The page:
// </Watchdog>
    
  chooseVar();
  }

void chooseVar(){
  while(Serial.available()>0){
  serialRead=(char)Serial.read();
  Serial.println(F("I am in chooseVar: "));  
  Serial.println(serialRead);
  if(serialRead=='d' || serialRead=='c'){
    controlBipolar();
  }
  else {
    serialMonitor();
  }
}
}

void controlBipolar()
{
  Serial.flush();
  if (Serial.available()>0){
  
  incomingSharp=Serial.read();
  Serial.println(F("I am in controlBipolar: "));
  Serial.println(incomingSharp);
 
   switch(incomingSharp)
  {
    case 'd':
    digitalWrite(bipolar,HIGH);
    break;
    case 'c':
    digitalWrite(bipolar,LOW);
    break;
  } 
  }
}

void serialMonitor()
{
  if (Serial.available() > 0)  
  {
    enableWatchdog();
    unsigned long timeOut = 0;

    commandByte = Serial.read();
    Serial.println(F("I am in serialMonitor: "));
    Serial.println(commandByte);
    for (byte i = 0; i < ((commandByte & 0b01100000) >> 5); i++)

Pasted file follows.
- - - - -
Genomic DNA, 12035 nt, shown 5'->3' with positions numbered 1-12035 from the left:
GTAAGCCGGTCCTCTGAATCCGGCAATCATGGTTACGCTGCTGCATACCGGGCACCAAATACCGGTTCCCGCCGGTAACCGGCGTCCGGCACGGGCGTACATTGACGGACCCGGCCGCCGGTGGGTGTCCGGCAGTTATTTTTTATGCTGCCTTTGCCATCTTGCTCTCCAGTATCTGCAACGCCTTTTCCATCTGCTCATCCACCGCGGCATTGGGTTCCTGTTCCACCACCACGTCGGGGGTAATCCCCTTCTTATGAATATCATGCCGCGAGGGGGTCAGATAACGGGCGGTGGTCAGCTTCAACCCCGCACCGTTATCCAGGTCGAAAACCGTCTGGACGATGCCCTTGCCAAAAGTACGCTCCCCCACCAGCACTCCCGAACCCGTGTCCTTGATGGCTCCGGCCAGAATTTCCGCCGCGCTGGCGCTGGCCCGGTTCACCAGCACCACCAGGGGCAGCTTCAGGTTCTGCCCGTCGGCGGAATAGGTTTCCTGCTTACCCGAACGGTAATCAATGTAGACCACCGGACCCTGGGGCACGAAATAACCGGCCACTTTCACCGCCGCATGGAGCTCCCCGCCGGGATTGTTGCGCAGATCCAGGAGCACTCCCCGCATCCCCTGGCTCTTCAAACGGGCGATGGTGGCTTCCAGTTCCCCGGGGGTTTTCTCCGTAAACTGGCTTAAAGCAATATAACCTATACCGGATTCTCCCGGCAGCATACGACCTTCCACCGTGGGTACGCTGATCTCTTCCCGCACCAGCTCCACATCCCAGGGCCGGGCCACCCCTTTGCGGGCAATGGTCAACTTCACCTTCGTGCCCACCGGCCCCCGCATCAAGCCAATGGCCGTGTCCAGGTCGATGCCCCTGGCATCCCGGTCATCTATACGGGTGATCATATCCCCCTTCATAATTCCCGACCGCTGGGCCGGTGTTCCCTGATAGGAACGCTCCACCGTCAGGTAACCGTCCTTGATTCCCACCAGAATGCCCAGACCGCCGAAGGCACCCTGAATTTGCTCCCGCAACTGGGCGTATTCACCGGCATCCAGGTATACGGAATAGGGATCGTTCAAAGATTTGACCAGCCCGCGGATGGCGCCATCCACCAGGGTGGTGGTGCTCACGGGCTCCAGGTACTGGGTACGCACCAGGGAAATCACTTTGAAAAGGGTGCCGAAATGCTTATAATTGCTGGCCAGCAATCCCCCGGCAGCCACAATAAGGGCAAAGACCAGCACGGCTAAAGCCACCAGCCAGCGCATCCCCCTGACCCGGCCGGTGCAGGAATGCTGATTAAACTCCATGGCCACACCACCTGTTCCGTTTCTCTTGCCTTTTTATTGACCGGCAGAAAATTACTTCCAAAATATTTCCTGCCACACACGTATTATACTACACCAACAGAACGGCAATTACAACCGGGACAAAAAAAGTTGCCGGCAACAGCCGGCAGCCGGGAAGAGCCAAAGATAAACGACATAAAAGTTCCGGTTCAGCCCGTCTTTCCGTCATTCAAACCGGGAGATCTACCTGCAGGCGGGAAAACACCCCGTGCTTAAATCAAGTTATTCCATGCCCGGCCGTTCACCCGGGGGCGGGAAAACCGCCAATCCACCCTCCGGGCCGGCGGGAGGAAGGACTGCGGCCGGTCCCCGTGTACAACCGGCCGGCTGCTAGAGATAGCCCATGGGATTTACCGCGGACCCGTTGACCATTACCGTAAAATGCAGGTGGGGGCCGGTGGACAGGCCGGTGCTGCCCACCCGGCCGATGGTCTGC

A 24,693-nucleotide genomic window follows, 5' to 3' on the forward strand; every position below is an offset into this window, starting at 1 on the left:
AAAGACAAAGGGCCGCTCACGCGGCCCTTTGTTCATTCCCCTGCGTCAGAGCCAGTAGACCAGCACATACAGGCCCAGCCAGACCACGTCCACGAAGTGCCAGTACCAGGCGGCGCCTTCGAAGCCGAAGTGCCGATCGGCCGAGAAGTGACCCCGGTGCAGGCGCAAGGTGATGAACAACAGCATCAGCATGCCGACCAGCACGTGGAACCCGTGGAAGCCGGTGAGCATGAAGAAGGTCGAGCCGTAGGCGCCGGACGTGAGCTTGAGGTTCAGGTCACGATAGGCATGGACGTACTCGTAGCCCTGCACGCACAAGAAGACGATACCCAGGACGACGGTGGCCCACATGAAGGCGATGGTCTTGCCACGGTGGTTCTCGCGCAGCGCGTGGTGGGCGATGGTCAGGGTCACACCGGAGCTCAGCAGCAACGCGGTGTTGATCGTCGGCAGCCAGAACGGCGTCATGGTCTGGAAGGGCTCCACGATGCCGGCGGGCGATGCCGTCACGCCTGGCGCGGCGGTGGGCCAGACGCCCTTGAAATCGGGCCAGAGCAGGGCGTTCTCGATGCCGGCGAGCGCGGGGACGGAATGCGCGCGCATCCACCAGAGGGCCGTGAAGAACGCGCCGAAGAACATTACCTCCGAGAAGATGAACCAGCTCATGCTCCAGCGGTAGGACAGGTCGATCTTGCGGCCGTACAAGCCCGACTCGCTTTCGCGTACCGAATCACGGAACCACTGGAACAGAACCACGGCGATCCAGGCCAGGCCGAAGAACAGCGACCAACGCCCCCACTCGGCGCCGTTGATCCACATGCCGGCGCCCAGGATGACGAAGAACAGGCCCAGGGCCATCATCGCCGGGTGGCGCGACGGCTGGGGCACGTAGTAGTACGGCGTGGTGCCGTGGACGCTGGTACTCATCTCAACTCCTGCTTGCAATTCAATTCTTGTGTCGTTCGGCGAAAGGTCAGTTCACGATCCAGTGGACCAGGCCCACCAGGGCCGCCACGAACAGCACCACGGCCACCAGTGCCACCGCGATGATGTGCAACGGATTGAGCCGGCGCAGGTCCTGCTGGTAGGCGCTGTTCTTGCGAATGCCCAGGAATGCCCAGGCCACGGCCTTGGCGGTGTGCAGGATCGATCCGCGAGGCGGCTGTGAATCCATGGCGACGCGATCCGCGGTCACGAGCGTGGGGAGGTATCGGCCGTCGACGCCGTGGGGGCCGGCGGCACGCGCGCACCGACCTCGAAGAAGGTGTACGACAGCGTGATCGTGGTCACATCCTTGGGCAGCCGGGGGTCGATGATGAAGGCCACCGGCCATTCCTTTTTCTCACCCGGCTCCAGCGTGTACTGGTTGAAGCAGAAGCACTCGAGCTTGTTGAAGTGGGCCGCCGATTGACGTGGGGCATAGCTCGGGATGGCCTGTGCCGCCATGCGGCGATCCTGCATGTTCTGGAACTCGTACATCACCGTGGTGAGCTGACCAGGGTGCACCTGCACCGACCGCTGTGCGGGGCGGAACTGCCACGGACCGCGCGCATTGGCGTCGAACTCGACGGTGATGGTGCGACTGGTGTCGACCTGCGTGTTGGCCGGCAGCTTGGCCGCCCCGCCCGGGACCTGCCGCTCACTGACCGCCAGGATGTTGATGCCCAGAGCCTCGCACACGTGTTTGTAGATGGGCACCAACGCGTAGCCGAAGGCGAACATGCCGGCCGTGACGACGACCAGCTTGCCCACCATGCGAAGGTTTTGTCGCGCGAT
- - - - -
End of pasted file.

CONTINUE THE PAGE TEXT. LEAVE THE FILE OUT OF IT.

{
      while(Serial.available() == 0) 
      {
        delayMicroseconds(4);
        timeOut++; // watchdog counter
        if (timeOut > SERIAL_TIMEOUT)
        {
          break;
        }
      } // waits for data
      if (timeOut > SERIAL_TIMEOUT)
      {
        break;
      }
      serialData[i] = Serial.read(); // assigns data
    }  

    Serial.flush();

    if (timeOut <= SERIAL_TIMEOUT)
    {      
      if (commandByte & 0b10000000)
      {        
        // set command (write to Arduino)
//        setLoad(commandByte & 0b00011111);
//        sendMessage(0);
      }
      else
      {
//        sendMessage(commandByte & 0b00011111);
      }
    }   
  }
  
}

void enableWatchdog()
{
  // communication watchdog
  watchdogCounter = 0;
  isWatchdogEnabled = 1;  
}

unsigned int readADC12bit(int channel) // oversamples ADC to 12 bit (AVR) or averages 16 samples (ARM)
{  
  byte i;
  unsigned int analogResult = 0;
  #ifdef ARM
    delay(1);
  #endif
  for (i = 0; i < 16; i++)
  {
    analogResult += analogRead(channel);
  }
  #ifdef AVR
    return (analogResult >> 2);
  #endif
  #ifdef ARM
    return (analogResult >> 4);
  #endif
}

The problem is, that the first character sent via serial port remains in the chooseVar() function and the second character is sent to either controlBipolar() or serialMonitor(). And I should be able to control it only with minimum one character. Since if there are minimum two characters required to call serialMonitor(), then I am going to loose some data sent from C# control program to arduino…